Will Merger Mania Extend to 2005?

''Pressures to demonstrate growth coupled with abundant financing and cash reserves'' should keep deals humming next year, says one analysis.
Stephen TaubDecember 16, 2004

While we’re not witnessing the delirious flurry of mega-transactions of the late 1990s, the volume of mergers and acquisitions is on the rise.

So far this year, there have been 9,837 deals, up more than 15 percent from the total of 8,525 at this time last year, reported Mergerstat. The dollar value of deals so far this year stands at $789 billion, 43 percent higher than the $552 billion at this time last year, added the research company.

No surprise, then, that this revival is boosting Wall Street’s fortunes. Lehman, which on Wednesday became the first investment bank to report 2004 results, announced that its revenues from mergers-and-acquisitions advice nearly doubled to $179 million. The firm is currently advising Sprint Corp. on its agreement to buy Nextel Communications Inc. for about $35 billion, and Kmart Holding Corp. regarding its $11 billion agreement to buy Sears Roebuck & Co.

According to data from Dealogic, Lehman ranks fourth, advising on 59 deals worth about $102 billion. Leading the pack are Goldman Sachs, J.P. Morgan Chase, and Banc of America Securities.

Will this momentum continue into 2005?

It all depends. If the economy continues to strengthen and the stock market continues to rise, then you can certainly expect increased merger activity next year.

Another factor that drives deal flow is activity within a particular industry. A perfect example is the software industry, thanks in part to PeopleSoft’s capitulation to Oracle. Now come reports that Symantec Corp. is interested in acquiring Veritas Software Corp. for more than $13 billion. Indeed, Albert Pang, an analyst with market research firm IDC, told the San Jose Mercury News that the number of software mergers could double 2004’s total of 30 deals.

Pang singled out U.K.-based accounting and business software developer Sage and personal-finance software maker Intuit as potential takeover targets. “We are entering the thick of software consolidation right now,” Pang told the paper.

At PricewaterhouseCoopers, the transaction services group is calling for a “moderate pick-up in 2005” in M&A. “While corporate acquirers continue to approach mergers and acquisitions with caution, pressures to demonstrate growth coupled with abundant financing and cash reserves should raise the levels of corporate M&A next year,” wrote PwC in a new report. “At the same time, cash-laden private equity buyers are already seizing many deal opportunities and will continue to compete with strategic buyers for middle market deals over the next 12 months.”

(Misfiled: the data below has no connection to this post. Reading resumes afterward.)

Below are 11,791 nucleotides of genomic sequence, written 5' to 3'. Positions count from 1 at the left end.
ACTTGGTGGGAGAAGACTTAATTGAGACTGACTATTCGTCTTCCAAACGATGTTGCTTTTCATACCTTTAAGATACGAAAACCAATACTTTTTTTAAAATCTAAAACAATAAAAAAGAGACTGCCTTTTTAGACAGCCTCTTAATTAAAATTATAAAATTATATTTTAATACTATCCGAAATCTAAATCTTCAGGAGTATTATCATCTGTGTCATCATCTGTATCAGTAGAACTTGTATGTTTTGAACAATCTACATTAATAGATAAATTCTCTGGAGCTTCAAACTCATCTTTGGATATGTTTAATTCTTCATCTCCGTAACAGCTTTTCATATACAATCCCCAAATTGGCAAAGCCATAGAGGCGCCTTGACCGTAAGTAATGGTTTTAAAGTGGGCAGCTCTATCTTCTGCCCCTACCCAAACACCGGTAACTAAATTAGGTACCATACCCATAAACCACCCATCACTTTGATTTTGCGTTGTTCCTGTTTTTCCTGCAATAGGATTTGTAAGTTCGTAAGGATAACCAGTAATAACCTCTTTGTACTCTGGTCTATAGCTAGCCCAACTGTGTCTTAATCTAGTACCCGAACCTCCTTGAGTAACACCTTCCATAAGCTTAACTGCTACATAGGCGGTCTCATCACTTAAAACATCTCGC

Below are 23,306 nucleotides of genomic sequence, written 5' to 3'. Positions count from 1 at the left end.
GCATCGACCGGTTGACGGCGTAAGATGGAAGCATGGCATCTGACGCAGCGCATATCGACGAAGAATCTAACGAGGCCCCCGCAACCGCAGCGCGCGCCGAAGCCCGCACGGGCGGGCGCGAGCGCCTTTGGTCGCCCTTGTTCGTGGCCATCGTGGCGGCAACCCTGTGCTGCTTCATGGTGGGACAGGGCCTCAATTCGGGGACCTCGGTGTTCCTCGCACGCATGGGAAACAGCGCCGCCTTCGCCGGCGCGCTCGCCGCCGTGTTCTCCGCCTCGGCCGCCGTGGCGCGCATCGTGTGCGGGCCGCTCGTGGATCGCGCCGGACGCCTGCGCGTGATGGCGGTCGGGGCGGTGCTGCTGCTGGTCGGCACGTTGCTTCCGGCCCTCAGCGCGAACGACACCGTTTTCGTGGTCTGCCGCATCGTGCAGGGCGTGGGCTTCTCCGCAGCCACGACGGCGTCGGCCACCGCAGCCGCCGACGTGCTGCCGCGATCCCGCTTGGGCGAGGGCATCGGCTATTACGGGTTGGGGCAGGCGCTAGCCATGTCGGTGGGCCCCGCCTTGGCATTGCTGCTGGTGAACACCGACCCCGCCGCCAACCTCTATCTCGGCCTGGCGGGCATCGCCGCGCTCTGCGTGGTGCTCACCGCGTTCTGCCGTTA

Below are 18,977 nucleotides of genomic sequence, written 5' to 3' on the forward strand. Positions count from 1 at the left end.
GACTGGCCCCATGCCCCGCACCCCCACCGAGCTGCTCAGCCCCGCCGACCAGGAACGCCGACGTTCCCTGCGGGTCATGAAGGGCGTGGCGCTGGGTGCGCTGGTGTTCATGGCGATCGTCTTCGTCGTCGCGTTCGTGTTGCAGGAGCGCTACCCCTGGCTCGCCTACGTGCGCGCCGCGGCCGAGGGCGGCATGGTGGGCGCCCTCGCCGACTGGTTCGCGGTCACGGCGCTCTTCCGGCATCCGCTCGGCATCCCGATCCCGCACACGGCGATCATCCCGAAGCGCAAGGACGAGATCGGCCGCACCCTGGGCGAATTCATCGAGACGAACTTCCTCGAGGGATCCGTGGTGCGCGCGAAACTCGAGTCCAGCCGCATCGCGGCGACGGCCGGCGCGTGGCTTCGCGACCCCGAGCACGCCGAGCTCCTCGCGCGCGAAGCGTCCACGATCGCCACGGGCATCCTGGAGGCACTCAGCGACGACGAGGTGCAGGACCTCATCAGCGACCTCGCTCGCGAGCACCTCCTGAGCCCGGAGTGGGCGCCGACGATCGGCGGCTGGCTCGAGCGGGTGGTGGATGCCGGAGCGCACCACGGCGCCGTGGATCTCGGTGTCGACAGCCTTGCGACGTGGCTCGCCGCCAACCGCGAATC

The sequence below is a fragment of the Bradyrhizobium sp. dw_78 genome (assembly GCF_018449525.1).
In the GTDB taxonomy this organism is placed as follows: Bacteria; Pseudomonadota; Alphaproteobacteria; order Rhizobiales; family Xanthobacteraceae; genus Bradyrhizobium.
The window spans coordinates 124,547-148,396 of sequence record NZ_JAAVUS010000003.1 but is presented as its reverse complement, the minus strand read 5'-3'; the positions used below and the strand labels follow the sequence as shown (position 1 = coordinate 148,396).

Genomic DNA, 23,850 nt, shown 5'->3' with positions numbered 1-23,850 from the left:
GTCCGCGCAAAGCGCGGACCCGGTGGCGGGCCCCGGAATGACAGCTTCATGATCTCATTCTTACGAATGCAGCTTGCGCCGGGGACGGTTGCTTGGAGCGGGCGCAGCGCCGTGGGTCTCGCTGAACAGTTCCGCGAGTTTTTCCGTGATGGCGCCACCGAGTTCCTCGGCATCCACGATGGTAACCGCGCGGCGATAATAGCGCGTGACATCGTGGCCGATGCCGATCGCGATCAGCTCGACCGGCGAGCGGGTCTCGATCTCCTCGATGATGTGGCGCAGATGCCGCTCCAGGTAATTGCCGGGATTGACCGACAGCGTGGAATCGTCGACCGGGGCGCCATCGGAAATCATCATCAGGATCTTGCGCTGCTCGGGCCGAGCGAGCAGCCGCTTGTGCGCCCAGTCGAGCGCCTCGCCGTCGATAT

The firm pointed out that companies will be more active across the board because they have a lot of cash and there’s a lot of debt financing available. As proof, in a little less than a year, financing sources have moved from financing acquisitions at 2.25 times EBITDA to 5-plus times EBITDA.

PwC’s Bob Filek noted that as M&A financing sources chase yields and try to beat their benchmarks, they’ve been willing to go into lower-quality issues and take on longer maturities. “Executives will also be shifting their focus from Sarbanes-Oxley compliance matters to growth and acquisitions,” he added.

The deal drivers in 2005 figure to be cost and growth, added PwC. Greg Peterson, a transaction-services partner focused on the private equity sector, says buyers are asking, “How can we improve the cost structure, and once we do that, what’s the upside growth potential?” The upshot: Deals that don’t offer growth potential won’t get done, despite cost savings. That’s true for both the corporate side as well as the private equity side.

Breaking it down by industry, according to PwC: retail banking should experience continued consolidation as companies seek growth; insurance will see more activity in light of regulatory shake-ups; health-care deals will be driven by consolidation and government mandates; consolidation will continue in consumer products as retailers step up demands and manufacturers discard brands with little growth or profit potential.

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